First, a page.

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National Mushroom Hunting Day

National Mushroom Hunting Day was created for mushroom lovers, chefs in high-end restaurants, and fans of the great outdoors alike. All have been known to hunt for wild mushrooms in locations like forests, woods, orchards, and fields. For some, mushroom hunting is a yearly tradition, and for others, it is even a profession. Mushroom hunting goes by other names such as mushroom foraging, mushroom picking, or simply, mushrooming.

Many safe mushrooms look similar to those that are not. It is imperative that edible mushrooms are distinguished from poisonous ones when mushroom hunting, and above all, safety should be practiced. Those new to hunting can use a field guide or phone app to help them with identification or can go hunting with a seasoned hunter, who knows where and when to find mushrooms, and which ones are edible. Some commonly hunted edible wild mushrooms are the morel, black trumpet, porcini (including the much-sought-after king bolete), matsutake, chanterelle, pine mushroom, oyster mushroom, puffball, polypore, and sulphur shelf, which is also known as the chicken mushroom or chicken of the woods. Hunters find these and other wild edible mushrooms on National Mushroom Hunting Day!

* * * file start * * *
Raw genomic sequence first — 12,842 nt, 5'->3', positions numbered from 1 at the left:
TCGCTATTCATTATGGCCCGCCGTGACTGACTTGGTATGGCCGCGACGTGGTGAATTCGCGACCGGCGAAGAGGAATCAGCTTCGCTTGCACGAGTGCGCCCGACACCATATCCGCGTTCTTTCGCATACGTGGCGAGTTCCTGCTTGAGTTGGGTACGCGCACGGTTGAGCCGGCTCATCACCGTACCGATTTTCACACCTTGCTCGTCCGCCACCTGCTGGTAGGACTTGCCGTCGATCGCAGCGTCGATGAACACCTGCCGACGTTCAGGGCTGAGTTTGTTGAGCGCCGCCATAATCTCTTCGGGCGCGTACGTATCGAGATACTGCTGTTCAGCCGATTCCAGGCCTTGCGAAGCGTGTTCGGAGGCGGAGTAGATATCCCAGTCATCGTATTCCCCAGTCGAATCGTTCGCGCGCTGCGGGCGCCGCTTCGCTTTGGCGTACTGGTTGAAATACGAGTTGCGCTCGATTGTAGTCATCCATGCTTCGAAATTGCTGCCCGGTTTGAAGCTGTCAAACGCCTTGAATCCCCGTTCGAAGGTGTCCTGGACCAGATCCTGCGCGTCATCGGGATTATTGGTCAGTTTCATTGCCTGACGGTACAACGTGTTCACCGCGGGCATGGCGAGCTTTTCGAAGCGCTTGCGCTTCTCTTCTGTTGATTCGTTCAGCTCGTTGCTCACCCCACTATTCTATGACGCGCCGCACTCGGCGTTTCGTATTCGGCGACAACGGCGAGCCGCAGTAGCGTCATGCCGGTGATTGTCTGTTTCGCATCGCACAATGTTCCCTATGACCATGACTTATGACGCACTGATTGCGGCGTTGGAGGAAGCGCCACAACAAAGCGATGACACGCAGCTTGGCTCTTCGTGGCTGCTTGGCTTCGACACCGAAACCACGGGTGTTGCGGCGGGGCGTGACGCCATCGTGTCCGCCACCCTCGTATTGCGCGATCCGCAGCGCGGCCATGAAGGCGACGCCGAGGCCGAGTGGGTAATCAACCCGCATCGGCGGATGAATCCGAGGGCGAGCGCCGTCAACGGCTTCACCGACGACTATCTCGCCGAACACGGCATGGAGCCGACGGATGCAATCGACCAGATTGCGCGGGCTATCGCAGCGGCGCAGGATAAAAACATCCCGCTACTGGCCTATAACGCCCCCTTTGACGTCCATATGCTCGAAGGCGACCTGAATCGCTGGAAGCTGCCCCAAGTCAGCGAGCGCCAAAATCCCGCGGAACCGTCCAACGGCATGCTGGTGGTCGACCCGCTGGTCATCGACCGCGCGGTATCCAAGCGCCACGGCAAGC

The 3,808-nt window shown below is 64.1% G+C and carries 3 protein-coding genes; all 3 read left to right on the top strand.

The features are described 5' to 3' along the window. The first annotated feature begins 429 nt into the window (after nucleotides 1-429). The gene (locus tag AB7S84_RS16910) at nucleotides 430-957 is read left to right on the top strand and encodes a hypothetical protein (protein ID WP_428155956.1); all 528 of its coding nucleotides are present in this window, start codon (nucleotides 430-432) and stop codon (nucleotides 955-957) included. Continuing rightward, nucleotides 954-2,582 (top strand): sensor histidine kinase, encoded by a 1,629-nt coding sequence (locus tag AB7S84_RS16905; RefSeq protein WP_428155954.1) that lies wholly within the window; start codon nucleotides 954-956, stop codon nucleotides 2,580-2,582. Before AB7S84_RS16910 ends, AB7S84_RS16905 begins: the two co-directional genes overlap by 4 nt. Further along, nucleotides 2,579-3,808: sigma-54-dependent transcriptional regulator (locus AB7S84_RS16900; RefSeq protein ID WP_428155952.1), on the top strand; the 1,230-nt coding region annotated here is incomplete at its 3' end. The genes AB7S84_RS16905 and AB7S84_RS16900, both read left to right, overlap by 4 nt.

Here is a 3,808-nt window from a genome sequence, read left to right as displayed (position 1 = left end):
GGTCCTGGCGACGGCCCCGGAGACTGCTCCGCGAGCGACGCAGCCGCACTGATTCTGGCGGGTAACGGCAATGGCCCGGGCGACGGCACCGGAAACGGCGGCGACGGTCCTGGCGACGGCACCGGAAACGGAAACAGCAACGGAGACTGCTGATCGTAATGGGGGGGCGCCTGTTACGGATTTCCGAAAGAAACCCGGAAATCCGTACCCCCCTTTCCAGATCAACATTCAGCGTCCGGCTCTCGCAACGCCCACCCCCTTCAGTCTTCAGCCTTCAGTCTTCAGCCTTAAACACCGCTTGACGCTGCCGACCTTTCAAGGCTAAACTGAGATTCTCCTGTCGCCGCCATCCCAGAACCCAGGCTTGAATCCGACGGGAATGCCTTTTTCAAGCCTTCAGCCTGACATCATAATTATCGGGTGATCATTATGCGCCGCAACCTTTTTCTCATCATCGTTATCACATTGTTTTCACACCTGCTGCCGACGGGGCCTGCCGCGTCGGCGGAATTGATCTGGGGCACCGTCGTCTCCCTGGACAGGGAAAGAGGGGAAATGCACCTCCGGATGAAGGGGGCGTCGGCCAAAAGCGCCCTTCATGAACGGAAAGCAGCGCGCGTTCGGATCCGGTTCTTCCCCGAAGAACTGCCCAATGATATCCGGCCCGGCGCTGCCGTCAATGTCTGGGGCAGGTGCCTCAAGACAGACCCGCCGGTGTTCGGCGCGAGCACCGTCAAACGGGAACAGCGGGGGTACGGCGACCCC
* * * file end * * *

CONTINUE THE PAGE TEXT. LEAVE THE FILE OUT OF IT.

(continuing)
How to Observe National Mushroom Hunting Day

Celebrate the day by mushroom hunting! As there are many poisonous and inedible mushrooms, make sure you know what you are looking for before you head out. Some books like 100 Edible Mushrooms, The Complete Mushroom Hunter, and the National Audubon Society Field Guide to North American Mushrooms may be useful for preparation and in the field. Downloading a mushroom identifying app such as Roger's Mushrooms App is another way to make sure you are prepared to hunt. You also may want to pick up a container to put your mushrooms in. Woven baskets and mesh bags are useful for this purpose. After you gather your mushrooms, it will be time to cook them! Pick up a cookbook or two or find some wild edible mushroom recipes online, of which there are many.

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